Debt

The Psychology of Bond Investors

July 10th, 2011 3:07 am  |  by  |  Published in Debt, Economics, Federal Reserve, inflation, Money, national debt  |  Comments Off

by Michael Pento, Senior Economist at Euro Pacific Capital (www.europac.net)

Those who take issue with the outlook of Austrian economists in general, and Euro Pacific Capital in particular, have pointed to the persistence of low bond yields as proof that our philosophy does not hold water. We argue that as the United States takes on ever more debt and prints greater quantities of dollars, that buyers of our debt will demand higher rates of interest to compensate for greater risk.  In fact, our philosophy leads us to believe that rates would currently be spiking as Washington debates whether to raise the debt ceiling yet again or default on existing debt. Instead, rates are hitting close to multi-year lows. As a result, our critics have found a seemingly valid issue. However, we believe that there are strong market reasons that are holding rates low for now that do not invalidate our central thesis.

Looked at objectively, there are a litany of reasons why rates should be much higher than they are.  Official government data from the Labor Department has year over year consumer inflation rising at 3.4%. With the Ten year note offering a paltry 3.1%, negative real interest rates now extend out over a decade! At the same time, total non-financial debt as a percentage of GDP is at the highest level on record and in our view there are no credible projections that show the trend reversing anytime soon. In addition, with the end of quantitative easing, the Federal Reserve will apparently no longer be soaking up 75% of all new Treasury issuance. Given this, does it make sense that yields on Ten Year Treasuries are trading 60% lower than their 40-year average?  Forget the flowers, where have all the global bond vigilantes gone?

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Don’t be Fooled by Political Posturing

July 9th, 2011 8:58 pm  |  by  |  Published in Debt, Economics, national debt, Peter Schiff, Taxes  |  Comments Off

by Peter Schiff, CEO of Euro Pacific Capital, and host of The Peter Schiff Show, broadcasting live from WSTC Norwalk CT from 10am to noon Eastern time every weekday, and streaming at

As attention focuses intently on the negotiations to raise the debt ceiling, House Republicans have made a great show of drawing a line in the fiscal sand. They claim that they will not vote for any deal that includes tax increases to narrow the budget deficit. But we all know how the game works in Washington. With the 2012 elections looming the Republican bluster is merely a bargaining chip that they will quickly toss into the pot when they sense a political victory. In fact there are signs that such a compromise is already underway.

House Republicans already have the power to avoid tax hikes and force significant spending cuts. All they have to do is refuse to raise the debt ceiling under any circumstances. That’s it. At that point the only discussion would be where to find spending to cut.

But Republicans want to raise the debt ceiling just as much as Democrats, they just want to gain political advantage in the process. They have widely accepted the Democrat stalking horse that a failure to raise the ceiling will lead directly to economic Armageddon. No party wants to be held responsible for such an outcome. Even if the expected Armageddon does not come, the Republicans will be blamed for any problems that follow a no vote on the increase, regardless of the true cause. As a deal is in everyone’s political interest, I am convinced it will happen.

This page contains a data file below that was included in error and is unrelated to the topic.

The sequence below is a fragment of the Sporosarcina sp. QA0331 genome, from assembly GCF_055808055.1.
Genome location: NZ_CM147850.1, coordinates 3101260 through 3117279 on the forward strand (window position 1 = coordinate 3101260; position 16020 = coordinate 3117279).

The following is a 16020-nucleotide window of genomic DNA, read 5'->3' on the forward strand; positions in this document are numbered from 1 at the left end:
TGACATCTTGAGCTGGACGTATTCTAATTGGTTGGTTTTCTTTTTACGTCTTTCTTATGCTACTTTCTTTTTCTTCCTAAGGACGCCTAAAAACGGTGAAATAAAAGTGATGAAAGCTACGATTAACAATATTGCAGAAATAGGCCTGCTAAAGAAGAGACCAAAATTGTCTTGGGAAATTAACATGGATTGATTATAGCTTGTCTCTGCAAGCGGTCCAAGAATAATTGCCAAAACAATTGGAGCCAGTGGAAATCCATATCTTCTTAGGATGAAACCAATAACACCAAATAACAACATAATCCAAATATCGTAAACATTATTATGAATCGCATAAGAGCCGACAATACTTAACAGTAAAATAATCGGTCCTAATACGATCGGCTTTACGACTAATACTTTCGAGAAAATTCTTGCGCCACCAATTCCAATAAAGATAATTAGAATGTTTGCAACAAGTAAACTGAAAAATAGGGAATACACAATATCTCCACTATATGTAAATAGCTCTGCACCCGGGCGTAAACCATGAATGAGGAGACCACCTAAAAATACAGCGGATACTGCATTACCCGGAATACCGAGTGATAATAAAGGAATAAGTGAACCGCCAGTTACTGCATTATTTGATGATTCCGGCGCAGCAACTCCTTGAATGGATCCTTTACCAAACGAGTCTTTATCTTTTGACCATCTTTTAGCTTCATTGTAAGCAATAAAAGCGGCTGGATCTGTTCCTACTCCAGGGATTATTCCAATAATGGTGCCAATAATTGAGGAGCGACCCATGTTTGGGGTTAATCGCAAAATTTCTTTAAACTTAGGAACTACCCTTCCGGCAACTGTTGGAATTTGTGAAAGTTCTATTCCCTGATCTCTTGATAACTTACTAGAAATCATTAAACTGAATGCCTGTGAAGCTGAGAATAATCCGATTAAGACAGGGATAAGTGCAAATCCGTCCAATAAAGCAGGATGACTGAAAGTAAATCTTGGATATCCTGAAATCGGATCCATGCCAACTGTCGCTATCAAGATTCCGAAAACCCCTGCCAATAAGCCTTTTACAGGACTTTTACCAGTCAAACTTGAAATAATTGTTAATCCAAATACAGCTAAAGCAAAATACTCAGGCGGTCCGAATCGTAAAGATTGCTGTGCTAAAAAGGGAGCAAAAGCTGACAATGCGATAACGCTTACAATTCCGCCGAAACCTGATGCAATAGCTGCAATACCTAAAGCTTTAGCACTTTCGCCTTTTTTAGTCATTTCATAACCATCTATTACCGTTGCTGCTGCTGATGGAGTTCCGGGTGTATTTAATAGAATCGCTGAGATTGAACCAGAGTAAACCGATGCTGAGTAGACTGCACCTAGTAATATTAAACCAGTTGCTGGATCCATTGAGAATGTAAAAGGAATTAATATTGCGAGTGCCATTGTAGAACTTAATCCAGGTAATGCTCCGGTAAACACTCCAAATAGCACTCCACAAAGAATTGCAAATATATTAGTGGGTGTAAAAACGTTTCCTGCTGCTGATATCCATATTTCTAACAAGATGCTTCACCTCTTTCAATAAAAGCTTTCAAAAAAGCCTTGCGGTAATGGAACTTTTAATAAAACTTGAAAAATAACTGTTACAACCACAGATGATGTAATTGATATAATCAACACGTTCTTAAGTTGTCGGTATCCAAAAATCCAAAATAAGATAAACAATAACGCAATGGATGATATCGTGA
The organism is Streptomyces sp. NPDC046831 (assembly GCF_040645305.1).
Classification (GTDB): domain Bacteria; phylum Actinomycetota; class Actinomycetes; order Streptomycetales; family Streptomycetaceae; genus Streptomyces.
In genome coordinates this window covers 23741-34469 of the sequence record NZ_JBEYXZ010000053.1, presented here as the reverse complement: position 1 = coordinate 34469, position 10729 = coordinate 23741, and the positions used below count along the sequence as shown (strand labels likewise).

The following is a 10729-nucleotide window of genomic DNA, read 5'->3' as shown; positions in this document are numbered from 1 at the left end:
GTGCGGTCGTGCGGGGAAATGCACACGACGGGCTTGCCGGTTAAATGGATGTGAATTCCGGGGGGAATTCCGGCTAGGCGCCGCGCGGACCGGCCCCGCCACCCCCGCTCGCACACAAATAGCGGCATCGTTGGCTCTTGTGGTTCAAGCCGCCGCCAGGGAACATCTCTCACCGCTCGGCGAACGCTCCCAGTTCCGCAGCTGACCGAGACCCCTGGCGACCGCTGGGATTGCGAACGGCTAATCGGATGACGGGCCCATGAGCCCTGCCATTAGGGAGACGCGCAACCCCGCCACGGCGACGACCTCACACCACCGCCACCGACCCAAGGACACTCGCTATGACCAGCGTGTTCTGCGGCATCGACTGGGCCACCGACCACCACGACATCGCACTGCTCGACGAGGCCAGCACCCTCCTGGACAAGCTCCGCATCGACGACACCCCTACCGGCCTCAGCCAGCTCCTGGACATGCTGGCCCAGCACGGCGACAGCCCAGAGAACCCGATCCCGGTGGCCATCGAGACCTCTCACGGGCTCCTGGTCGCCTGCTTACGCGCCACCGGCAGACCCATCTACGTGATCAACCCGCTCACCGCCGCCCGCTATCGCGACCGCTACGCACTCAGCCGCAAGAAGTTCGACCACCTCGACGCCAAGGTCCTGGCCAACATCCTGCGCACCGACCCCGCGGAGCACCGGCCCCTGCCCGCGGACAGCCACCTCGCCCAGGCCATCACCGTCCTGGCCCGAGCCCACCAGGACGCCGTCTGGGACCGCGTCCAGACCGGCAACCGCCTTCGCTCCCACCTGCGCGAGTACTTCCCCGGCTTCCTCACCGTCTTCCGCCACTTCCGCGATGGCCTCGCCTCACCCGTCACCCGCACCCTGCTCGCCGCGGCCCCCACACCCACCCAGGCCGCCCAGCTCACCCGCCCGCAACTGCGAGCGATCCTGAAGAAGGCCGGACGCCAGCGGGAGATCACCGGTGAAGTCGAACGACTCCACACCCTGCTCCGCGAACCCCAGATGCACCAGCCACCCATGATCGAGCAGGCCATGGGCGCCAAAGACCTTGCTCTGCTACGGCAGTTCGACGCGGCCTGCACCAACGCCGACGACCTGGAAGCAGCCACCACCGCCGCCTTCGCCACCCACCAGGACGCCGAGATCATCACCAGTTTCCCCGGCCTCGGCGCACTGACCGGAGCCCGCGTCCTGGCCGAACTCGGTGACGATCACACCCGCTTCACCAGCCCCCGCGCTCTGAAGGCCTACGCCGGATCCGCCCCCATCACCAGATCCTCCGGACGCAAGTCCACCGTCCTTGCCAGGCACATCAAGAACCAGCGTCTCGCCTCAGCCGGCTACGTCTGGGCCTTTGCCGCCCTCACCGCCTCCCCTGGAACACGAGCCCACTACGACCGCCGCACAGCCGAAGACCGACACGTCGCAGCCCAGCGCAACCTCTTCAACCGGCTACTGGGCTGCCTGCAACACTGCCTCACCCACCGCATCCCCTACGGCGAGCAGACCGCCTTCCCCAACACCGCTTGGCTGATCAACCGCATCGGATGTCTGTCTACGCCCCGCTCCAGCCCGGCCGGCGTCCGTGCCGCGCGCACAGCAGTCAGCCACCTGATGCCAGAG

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Hard to Take a Bone from a Dog

June 18th, 2011 12:24 am  |  by  |  Published in congress, Debt, Economics, national debt  |  Comments Off

by John Browne, Senior Market Strategist at Euro Pacific Capital

Most people, provided they have a minimum of experience, know that taking a bone from a dog is a risky proposition. In terms of political power, few dogs are bigger than the American voting public. Taking away, or even threatening to take away, the major entitlements to which they have become accustomed could expose politicians to a mauling at election time. As the American leadership begins to grapple with very large issues of entitlement reform in “sacred” programs such as Medicare and Social Security, many may recoil from the task once the fangs begin flashing.

According to polls, 77% of Americans feel the U.S. Government must cut spending. But when it comes to specifics, the support melts away very fast. Until recently, the strongly Republican 26th District of upstate New York had elected only three Democrats since the Civil War. But in a special election held this month (to replace the resigned Republican Chris Lee) the district fell to the Democratic column for the fourth time in 150 years. Many have theorized that the political upset was based on fears that the budget plan put forward by House Budget Committee Chairman Paul Ryan would restrict entitlements, particularly Medicare.

If there is any truth to this, it shows how difficult the process may be for politicians who want to seriously trim the Federal budget. But any glance at the enormity of the problem should provide the necessary courage. This assumes, of course, that there is any courage at all left in Washington.